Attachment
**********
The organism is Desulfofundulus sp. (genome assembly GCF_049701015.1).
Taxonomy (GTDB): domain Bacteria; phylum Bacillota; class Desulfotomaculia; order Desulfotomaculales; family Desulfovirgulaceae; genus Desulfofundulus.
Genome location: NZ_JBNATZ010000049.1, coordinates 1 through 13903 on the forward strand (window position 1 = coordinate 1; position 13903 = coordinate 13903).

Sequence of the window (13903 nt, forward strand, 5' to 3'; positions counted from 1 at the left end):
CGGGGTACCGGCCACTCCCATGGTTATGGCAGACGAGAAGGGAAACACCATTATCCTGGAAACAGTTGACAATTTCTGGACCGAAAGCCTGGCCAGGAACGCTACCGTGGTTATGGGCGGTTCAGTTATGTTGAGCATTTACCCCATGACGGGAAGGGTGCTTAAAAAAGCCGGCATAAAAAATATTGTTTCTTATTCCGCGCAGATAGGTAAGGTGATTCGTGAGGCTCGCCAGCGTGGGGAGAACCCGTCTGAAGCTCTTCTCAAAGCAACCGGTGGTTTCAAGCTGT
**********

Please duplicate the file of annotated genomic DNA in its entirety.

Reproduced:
The organism is Desulfofundulus sp. (genome assembly GCF_049701015.1).
Taxonomy (GTDB): domain Bacteria; phylum Bacillota; class Desulfotomaculia; order Desulfotomaculales; family Desulfovirgulaceae; genus Desulfofundulus.
Genome location: NZ_JBNATZ010000049.1, coordinates 1 through 13903 on the forward strand (window position 1 = coordinate 1; position 13903 = coordinate 13903).

Sequence of the window (13903 nt, forward strand, 5' to 3'; positions counted from 1 at the left end):
CGGGGTACCGGCCACTCCCATGGTTATGGCAGACGAGAAGGGAAACACCATTATCCTGGAAACAGTTGACAATTTCTGGACCGAAAGCCTGGCCAGGAACGCTACCGTGGTTATGGGCGGTTCAGTTATGTTGAGCATTTACCCCATGACGGGAAGGGTGCTTAAAAAAGCCGGCATAAAAAATATTGTTTCTTATTCCGCGCAGATAGGTAAGGTGATTCGTGAGGCTCGCCAGCGTGGGGAGAACCCGTCTGAAGCTCTTCTCAAAGCAACCGGTGGTTTCAAGCTGT